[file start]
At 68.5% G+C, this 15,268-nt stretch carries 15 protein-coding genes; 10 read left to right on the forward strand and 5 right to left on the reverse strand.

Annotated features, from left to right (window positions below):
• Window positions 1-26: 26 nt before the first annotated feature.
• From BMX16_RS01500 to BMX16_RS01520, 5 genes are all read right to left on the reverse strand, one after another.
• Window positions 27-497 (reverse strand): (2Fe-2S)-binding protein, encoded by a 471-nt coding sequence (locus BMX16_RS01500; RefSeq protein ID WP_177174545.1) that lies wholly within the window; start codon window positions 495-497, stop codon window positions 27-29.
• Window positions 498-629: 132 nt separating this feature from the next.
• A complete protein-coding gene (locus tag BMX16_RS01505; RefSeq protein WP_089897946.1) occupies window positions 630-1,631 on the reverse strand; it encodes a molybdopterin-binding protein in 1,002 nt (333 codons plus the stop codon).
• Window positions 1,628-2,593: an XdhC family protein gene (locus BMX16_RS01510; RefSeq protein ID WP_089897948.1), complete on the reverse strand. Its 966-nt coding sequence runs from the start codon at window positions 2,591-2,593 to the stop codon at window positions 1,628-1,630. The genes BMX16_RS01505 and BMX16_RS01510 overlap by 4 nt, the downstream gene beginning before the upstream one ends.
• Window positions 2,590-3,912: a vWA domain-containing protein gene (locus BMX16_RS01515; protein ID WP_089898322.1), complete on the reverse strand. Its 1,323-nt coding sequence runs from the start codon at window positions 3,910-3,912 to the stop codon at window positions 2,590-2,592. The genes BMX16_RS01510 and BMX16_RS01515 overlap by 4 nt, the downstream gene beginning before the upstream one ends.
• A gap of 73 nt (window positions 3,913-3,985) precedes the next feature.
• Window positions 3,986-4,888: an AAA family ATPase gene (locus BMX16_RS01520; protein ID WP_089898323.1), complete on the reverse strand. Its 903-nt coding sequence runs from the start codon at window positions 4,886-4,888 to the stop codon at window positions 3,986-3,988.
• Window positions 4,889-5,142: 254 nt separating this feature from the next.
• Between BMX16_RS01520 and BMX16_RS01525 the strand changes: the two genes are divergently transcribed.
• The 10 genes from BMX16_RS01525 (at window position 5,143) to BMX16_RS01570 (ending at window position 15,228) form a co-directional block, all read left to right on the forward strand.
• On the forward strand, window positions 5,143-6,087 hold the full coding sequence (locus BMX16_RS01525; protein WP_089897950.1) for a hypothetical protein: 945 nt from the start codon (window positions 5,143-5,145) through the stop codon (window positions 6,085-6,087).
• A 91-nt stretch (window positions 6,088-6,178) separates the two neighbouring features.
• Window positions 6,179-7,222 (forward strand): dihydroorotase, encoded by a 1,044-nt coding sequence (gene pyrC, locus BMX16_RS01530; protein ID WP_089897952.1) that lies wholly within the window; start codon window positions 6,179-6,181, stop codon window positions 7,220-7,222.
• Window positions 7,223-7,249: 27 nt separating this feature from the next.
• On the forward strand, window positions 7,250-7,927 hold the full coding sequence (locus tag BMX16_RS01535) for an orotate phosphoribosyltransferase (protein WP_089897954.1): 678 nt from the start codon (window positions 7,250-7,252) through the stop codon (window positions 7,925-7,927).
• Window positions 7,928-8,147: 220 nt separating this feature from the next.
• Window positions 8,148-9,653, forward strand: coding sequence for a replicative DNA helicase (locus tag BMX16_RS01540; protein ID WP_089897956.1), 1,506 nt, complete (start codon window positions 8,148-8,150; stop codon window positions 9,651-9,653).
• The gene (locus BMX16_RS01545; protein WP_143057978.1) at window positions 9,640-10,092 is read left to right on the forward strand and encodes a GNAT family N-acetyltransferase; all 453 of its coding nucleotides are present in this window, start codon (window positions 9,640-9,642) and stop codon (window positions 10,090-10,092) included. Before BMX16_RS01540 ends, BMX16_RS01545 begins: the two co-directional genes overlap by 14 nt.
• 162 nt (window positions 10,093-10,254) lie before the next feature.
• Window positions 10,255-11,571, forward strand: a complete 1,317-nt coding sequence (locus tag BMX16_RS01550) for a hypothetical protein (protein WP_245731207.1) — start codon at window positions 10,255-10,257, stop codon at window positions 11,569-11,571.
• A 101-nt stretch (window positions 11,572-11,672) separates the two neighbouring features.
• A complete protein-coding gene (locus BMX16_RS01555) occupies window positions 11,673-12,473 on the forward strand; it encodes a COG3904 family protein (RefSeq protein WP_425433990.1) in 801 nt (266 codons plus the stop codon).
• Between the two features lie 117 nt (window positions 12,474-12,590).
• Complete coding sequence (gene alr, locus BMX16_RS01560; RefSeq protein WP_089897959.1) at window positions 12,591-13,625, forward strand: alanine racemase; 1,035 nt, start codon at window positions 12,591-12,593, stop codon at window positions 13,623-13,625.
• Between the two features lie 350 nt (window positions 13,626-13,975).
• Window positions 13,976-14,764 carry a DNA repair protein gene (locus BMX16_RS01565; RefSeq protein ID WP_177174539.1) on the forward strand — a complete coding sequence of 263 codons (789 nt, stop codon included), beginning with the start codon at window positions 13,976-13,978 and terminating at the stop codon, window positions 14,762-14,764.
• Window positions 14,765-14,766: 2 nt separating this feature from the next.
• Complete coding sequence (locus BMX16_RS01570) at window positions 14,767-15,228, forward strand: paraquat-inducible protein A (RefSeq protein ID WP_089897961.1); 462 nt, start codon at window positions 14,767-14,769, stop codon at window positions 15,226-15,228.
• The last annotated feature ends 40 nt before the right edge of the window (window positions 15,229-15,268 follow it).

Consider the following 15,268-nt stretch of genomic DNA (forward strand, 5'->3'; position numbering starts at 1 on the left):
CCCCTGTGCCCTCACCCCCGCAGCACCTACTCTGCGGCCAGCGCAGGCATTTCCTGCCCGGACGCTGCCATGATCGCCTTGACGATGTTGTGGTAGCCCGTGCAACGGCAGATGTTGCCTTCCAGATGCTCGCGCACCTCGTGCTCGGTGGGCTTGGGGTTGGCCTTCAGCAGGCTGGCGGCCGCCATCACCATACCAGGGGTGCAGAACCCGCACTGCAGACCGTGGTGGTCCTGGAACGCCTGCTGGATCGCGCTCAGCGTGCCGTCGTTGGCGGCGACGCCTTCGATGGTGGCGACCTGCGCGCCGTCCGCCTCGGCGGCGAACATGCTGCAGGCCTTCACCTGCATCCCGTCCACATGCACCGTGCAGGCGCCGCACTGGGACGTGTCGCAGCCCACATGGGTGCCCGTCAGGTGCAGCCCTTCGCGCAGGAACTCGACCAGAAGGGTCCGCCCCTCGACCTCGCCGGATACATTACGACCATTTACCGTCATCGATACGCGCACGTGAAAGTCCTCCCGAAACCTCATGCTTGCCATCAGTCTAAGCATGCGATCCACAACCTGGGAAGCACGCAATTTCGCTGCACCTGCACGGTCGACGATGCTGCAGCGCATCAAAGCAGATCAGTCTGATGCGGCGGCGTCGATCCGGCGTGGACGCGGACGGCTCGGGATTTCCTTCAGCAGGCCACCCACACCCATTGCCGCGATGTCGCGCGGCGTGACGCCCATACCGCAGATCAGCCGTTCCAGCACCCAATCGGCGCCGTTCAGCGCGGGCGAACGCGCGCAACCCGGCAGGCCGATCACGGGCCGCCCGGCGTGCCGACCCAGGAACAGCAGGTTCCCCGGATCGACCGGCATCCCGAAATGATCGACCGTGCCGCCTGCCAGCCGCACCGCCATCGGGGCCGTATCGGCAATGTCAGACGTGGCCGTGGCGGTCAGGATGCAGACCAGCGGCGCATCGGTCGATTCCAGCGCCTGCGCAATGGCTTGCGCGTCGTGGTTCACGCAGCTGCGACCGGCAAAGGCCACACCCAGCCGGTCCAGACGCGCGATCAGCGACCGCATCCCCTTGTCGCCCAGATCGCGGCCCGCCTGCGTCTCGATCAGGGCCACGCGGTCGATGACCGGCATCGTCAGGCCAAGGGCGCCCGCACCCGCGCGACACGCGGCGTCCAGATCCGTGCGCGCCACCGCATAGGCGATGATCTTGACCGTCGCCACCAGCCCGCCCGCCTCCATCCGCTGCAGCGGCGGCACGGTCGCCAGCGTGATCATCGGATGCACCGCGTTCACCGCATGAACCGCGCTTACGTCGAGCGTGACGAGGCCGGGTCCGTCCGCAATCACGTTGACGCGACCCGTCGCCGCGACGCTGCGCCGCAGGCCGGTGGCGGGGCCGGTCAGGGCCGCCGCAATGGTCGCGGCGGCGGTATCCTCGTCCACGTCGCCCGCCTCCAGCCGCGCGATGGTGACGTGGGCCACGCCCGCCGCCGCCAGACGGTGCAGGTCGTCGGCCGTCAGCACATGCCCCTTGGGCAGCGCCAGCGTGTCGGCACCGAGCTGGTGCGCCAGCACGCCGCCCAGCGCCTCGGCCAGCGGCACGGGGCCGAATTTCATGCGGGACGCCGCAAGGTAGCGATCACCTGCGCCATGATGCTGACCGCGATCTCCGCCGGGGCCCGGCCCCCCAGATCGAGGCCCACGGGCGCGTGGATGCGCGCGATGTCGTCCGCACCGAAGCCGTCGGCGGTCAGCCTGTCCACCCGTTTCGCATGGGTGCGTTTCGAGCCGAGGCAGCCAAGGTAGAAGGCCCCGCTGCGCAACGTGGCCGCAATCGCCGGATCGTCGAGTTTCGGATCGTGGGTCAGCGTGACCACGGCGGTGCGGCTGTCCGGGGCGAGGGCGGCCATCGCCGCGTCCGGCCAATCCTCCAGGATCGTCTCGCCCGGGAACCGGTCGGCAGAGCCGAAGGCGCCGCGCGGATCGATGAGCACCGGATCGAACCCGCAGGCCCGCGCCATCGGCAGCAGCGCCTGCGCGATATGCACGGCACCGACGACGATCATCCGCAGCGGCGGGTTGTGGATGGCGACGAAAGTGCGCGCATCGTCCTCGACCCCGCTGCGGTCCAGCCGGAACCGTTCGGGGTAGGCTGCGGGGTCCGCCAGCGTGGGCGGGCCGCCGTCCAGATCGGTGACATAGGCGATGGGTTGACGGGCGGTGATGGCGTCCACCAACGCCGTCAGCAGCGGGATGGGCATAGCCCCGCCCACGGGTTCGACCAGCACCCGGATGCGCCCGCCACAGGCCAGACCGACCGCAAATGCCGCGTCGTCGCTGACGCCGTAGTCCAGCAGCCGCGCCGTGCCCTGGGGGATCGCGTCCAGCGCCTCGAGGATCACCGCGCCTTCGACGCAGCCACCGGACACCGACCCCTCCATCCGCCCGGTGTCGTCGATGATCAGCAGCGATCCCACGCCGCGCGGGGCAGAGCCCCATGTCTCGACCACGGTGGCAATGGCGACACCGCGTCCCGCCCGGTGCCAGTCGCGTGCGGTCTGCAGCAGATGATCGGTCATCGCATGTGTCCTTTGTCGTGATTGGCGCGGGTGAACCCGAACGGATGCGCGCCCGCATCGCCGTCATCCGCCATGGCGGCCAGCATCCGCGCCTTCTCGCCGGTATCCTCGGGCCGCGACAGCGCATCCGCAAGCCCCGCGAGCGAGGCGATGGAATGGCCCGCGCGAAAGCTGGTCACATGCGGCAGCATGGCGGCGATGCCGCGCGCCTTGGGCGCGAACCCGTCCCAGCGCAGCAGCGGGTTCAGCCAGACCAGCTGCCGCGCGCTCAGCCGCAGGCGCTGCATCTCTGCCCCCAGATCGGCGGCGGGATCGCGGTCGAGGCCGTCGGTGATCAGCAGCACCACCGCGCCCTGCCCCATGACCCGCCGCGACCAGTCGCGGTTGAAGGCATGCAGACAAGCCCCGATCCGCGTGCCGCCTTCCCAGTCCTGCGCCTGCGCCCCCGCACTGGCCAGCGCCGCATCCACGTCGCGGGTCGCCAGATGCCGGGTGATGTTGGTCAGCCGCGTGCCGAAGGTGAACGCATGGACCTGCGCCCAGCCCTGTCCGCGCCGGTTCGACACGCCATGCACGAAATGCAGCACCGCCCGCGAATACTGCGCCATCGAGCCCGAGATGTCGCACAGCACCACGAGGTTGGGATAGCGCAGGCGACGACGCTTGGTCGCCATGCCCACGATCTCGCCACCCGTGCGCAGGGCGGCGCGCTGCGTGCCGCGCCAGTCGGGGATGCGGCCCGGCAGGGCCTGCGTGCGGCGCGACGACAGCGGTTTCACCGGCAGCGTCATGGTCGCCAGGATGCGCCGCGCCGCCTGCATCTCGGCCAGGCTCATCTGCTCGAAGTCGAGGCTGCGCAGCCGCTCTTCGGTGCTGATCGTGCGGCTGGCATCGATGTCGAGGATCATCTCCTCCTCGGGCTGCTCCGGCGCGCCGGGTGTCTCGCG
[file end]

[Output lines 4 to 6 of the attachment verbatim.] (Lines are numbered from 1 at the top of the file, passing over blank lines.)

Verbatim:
• From BMX16_RS01500 to BMX16_RS01520, 5 genes are all read right to left on the reverse strand, one after another.
• Window positions 27-497 (reverse strand): (2Fe-2S)-binding protein, encoded by a 471-nt coding sequence (locus BMX16_RS01500; RefSeq protein ID WP_177174545.1) that lies wholly within the window; start codon window positions 495-497, stop codon window positions 27-29.
• Window positions 498-629: 132 nt separating this feature from the next.